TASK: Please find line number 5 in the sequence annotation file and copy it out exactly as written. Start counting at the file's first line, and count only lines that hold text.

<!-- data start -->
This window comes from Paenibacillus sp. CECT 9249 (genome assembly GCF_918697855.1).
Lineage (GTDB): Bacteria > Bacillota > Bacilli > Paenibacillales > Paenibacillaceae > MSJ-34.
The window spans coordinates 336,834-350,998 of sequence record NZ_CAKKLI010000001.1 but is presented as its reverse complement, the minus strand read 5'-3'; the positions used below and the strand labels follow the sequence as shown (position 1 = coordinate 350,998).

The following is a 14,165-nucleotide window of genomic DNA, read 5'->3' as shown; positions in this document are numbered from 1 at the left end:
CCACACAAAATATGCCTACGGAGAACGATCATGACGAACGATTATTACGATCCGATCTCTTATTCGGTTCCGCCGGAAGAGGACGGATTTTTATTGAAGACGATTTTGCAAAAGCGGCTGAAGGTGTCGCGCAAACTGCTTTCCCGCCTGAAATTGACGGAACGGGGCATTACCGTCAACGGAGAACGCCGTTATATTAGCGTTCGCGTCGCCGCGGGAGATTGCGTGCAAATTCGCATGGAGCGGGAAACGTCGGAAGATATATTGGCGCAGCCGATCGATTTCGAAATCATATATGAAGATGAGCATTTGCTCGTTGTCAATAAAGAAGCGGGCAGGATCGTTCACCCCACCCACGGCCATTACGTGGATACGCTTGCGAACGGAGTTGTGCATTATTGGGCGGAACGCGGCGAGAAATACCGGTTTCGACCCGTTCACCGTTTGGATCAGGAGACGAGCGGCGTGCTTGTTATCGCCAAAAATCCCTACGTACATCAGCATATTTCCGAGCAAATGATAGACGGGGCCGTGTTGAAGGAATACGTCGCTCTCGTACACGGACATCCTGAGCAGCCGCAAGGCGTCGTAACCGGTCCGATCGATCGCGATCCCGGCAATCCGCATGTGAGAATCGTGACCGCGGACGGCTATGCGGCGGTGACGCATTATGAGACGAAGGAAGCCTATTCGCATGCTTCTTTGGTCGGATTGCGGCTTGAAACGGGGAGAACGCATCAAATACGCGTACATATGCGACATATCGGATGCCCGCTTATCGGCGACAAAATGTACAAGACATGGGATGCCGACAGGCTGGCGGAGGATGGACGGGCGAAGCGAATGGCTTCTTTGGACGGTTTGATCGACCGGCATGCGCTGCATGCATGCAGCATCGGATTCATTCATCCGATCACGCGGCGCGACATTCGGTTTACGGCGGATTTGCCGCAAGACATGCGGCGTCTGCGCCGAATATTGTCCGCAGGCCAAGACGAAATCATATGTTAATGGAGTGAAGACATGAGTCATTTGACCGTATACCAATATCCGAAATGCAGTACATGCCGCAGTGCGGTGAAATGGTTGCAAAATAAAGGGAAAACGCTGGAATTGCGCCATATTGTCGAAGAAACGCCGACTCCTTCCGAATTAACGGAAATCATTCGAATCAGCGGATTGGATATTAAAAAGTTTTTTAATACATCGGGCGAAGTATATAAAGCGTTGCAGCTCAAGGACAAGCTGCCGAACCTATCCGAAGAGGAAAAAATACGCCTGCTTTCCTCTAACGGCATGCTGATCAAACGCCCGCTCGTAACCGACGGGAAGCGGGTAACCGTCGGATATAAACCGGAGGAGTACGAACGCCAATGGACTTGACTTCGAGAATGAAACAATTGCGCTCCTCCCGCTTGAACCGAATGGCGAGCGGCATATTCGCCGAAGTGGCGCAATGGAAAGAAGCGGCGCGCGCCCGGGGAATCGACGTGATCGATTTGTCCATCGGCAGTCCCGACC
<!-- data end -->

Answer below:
CCACACAAAATATGCCTACGGAGAACGATCATGACGAACGATTATTACGATCCGATCTCTTATTCGGTTCCGCCGGAAGAGGACGGATTTTTATTGAAGACGATTTTGCAAAAGCGGCTGAAGGTGTCGCGCAAACTGCTTTCCCGCCTGAAATTGACGGAACGGGGCATTACCGTCAACGGAGAACGCCGTTATATTAGCGTTCGCGTCGCCGCGGGAGATTGCGTGCAAATTCGCATGGAGCGGGAAACGTCGGAAGATATATTGGCGCAGCCGATCGATTTCGAAATCATATATGAAGATGAGCATTTGCTCGTTGTCAATAAAGAAGCGGGCAGGATCGTTCACCCCACCCACGGCCATTACGTGGATACGCTTGCGAACGGAGTTGTGCATTATTGGGCGGAACGCGGCGAGAAATACCGGTTTCGACCCGTTCACCGTTTGGATCAGGAGACGAGCGGCGTGCTTGTTATCGCCAAAAATCCCTACGTACATCAGCATATTTCCGAGCAAATGATAGACGGGGCCGTGTTGAAGGAATACGTCGCTCTCGTACACGGACATCCTGAGCAGCCGCAAGGCGTCGTAACCGGTCCGATCGATCGCGATCCCGGCAATCCGCATGTGAGAATCGTGACCGCGGACGGCTATGCGGCGGTGACGCATTATGAGACGAAGGAAGCCTATTCGCATGCTTCTTTGGTCGGATTGCGGCTTGAAACGGGGAGAACGCATCAAATACGCGTACATATGCGACATATCGGATGCCCGCTTATCGGCGACAAAATGTACAAGACATGGGATGCCGACAGGCTGGCGGAGGATGGACGGGCGAAGCGAATGGCTTCTTTGGACGGTTTGATCGACCGGCATGCGCTGCATGCATGCAGCATCGGATTCATTCATCCGATCACGCGGCGCGACATTCGGTTTACGGCGGATTTGCCGCAAGACATGCGGCGTCTGCGCCGAATATTGTCCGCAGGCCAAGACGAAATCATATGTTAATGGAGTGAAGACATGAGTCATTTGACCGTATACCAATATCCGAAATGCAGTACATGCCGCAGTGCGGTGAAATGGTTGCAAAATAAAGGGAAAACGCTGGAATTGCGCCATATTGTCGAAGAAACGCCGACTCCTTCCGAATTAACGGAAATCATTCGAATCAGCGGATTGGATATTAAAAAGTTTTTTAATACATCGGGCGAAGTATATAAAGCGTTGCAGCTCAAGGACAAGCTGCCGAACCTATCCGAAGAGGAAAAAATACGCCTGCTTTCCTCTAACGGCATGCTGATCAAACGCCCGCTCGTAACCGACGGGAAGCGGGTAACCGTCGGATATAAACCGGAGGAGTACGAACGCCAATGGACTTGACTTCGAGAATGAAACAATTGCGCTCCTCCCGCTTGAACCGAATGGCGAGCGGCATATTCGCCGAAGTGGCGCAATGGAAAGAAGCGGCGCGCGCCCGGGGAATCGACGTGATCGATTTGTCCATCGGCAGTCCCGACC